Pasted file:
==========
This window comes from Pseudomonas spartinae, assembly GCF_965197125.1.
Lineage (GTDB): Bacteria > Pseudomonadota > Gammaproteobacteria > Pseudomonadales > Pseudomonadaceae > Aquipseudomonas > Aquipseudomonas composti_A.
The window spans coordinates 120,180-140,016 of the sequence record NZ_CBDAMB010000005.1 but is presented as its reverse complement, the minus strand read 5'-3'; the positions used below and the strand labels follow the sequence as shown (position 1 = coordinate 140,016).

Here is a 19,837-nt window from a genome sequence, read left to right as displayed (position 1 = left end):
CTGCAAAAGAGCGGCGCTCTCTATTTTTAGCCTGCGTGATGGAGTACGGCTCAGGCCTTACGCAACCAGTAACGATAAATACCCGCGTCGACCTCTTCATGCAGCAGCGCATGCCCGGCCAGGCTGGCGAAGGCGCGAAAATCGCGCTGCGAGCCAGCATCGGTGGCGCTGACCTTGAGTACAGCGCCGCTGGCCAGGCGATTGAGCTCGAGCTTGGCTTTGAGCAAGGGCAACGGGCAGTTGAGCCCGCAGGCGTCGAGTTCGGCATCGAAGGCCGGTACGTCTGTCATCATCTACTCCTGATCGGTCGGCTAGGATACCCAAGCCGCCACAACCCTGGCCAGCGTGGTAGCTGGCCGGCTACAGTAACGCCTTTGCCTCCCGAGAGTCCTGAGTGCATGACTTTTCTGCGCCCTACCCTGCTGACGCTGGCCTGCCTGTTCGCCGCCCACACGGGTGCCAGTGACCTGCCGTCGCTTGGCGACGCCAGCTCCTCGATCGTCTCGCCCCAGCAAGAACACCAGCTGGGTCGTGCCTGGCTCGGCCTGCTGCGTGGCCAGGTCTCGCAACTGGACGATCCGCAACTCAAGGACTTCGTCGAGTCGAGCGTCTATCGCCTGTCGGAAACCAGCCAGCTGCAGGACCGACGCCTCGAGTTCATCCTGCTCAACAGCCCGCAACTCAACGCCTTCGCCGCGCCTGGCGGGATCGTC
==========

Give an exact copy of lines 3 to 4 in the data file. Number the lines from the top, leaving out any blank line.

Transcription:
The window spans coordinates 120,180-140,016 of the sequence record NZ_CBDAMB010000005.1 but is presented as its reverse complement, the minus strand read 5'-3'; the positions used below and the strand labels follow the sequence as shown (position 1 = coordinate 140,016).

Here is a 19,837-nt window from a genome sequence, read left to right as displayed (position 1 = left end):